The other reason it generally costs more to build sustainable trail is because of the way you build the trail, such as bench cutting the trail into the side of a hill in order to allow water to flow across the trail and minimize erosion of the soil on and around the trail. This can be done by machinery and finished by hand (which costs money for equipment and man hours) or can be done completely with hand tools (which costs higher labor – i.e. money). The $30k per mile you came across should take into account volunteer hours, equipment and tools, design time, mapping, signage, materials, etc – and is probably still a pretty high estimate for most trails. From certain estimates (and some personal experience leading many, many work days over the past several years), if it takes one volunteer hour to complete 10 feet of properly bench cut trail, and there are 5280 feet in a mile, that means it takes 528 volunteer hours to build a mile of bench cut trail. At $12/hour, let’s say, that’s $6336.00.

You might not actually PAY that out in cash, but it’s still taken into account – especially for grants where they often require a certain % match (via volunteer hours, materials, other donations, etc) to donated funds. That’s in addition to design time, tools, etc. You may also have to armor creek crossings, areas with wet springs, etc, build retaining walls, bridges, and so on to protect sensitive areas and to minimize erosion on switchbacks. This takes a LOT more time – and money than bench cutting on its own. One trail I worked on, we were required by state parks to hire an engineer to design a bridge to cross a big drainage area. No doubt that cost thousands of dollars on top of the probably overboard $60k metal bridge they put in for an area maybe 15 feet wide. There might also be expenses for naturalists, archeologists, and other professionals to ensure the trail won’t affect endangered species or culturally sensitive areas. I could go on and on with examples.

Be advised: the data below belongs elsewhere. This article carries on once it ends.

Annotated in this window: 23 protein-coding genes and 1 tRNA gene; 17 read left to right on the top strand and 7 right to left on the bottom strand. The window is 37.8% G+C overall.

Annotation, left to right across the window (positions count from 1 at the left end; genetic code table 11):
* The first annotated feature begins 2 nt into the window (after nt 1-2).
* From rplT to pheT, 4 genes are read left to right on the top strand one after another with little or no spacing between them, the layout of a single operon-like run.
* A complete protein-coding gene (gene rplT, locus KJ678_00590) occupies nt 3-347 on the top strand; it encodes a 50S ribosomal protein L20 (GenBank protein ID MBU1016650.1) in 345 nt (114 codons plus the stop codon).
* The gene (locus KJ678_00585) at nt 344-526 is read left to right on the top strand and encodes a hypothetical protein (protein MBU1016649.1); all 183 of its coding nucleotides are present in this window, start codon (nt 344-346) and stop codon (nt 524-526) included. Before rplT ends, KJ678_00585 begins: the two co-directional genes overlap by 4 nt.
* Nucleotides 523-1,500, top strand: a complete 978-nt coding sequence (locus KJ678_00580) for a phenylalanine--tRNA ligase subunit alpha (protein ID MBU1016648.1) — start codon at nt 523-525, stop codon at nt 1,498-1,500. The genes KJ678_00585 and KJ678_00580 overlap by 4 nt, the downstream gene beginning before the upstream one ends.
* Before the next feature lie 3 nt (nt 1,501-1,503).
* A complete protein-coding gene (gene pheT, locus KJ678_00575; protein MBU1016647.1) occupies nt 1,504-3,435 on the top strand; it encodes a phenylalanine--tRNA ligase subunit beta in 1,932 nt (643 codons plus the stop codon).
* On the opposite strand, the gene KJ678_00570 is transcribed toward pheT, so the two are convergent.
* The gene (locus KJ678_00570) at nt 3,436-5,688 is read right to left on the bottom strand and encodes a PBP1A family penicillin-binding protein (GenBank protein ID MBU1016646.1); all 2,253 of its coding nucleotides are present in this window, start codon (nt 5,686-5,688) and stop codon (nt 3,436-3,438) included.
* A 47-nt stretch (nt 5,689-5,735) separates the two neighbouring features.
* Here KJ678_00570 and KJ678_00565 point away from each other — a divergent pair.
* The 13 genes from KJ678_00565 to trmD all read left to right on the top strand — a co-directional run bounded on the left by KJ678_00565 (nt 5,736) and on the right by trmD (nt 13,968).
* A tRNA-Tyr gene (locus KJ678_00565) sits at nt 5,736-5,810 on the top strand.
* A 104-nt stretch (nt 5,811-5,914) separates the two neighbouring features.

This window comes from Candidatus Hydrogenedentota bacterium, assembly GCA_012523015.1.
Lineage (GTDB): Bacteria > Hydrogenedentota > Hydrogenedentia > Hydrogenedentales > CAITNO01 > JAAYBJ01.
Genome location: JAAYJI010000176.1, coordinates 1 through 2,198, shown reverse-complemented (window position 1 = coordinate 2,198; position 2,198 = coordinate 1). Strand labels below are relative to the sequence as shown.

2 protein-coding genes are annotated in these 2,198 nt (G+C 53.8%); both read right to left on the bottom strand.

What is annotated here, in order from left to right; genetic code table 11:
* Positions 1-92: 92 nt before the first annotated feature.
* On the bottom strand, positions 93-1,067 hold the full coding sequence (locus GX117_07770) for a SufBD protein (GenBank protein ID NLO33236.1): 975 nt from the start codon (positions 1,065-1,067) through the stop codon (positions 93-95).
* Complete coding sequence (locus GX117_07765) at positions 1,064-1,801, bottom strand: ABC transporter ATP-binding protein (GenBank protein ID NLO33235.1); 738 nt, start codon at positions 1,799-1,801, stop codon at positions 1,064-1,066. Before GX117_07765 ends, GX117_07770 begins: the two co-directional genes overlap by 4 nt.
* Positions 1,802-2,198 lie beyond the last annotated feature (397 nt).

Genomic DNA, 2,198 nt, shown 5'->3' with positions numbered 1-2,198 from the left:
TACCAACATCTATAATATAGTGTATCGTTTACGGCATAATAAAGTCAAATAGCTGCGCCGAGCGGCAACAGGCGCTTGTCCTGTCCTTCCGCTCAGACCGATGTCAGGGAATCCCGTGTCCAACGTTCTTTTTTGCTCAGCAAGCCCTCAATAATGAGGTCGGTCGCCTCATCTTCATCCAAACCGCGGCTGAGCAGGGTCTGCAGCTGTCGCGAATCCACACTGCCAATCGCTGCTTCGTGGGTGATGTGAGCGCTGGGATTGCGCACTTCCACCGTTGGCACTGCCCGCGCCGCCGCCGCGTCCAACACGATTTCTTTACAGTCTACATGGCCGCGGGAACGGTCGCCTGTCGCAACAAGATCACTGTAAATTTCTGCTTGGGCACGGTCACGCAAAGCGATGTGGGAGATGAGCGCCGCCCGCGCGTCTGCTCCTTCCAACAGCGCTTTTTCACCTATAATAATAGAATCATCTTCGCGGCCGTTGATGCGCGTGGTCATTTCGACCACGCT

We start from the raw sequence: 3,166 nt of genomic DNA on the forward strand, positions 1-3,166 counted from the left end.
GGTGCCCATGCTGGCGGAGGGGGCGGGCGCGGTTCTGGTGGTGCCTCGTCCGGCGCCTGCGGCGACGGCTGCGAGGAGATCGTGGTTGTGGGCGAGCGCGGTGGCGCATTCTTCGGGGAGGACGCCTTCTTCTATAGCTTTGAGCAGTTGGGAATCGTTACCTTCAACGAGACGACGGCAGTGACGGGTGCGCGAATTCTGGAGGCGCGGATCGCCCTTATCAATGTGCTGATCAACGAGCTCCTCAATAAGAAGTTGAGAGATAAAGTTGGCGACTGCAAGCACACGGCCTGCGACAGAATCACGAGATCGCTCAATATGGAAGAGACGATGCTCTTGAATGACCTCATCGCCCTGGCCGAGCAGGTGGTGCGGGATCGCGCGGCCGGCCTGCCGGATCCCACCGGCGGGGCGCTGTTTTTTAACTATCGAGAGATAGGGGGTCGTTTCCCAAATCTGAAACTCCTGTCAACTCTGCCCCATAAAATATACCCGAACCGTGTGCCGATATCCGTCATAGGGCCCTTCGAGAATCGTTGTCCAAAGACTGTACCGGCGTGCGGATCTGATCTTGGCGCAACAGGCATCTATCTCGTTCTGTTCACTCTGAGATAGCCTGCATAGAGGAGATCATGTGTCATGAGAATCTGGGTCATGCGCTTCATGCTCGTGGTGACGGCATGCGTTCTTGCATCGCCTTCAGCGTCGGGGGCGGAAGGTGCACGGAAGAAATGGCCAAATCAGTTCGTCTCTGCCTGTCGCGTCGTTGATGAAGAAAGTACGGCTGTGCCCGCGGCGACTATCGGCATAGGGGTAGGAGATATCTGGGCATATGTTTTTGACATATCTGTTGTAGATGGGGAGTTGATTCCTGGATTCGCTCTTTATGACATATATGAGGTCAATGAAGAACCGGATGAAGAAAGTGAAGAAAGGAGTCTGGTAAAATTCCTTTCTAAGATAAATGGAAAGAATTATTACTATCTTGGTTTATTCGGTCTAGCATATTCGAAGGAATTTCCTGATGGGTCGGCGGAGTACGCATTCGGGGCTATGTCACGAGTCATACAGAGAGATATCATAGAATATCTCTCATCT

The point I am trying to make, is it’s not as simple as saying a “flow trail” costs more money. There are so many factors that need to be taken into account when you are building trail in a sustainable way. One reason these mountain bike trails are getting built this way is that organizations like the International Mountain Bicycling Association have done a fabulous job promoting and educating mountain bikers (as well as land managers and other user groups) on how to build sustainable trail. IMBA stepped up because mountain bikers were the new kids on the block and were getting a bad rap for eroding trails (mostly from other users not too keen to share the trails with bikes to start with). Mountain bikers started losing access to their favorite places to ride, so IMBA set out to prove that it wasn’t the bike – it was the design and construction of the trails. As any hiker can attest, we hike trails all the time that are in horrible shape. Straight up the hill, eroded messes, mud holes, social trails because the trail failed to take us to that really cool spot, rotting bridges, precarious water crossings, and so on. These aren’t because mountain bikers are riding the trails – it’s because the trails weren’t designed and built in a sustainable way.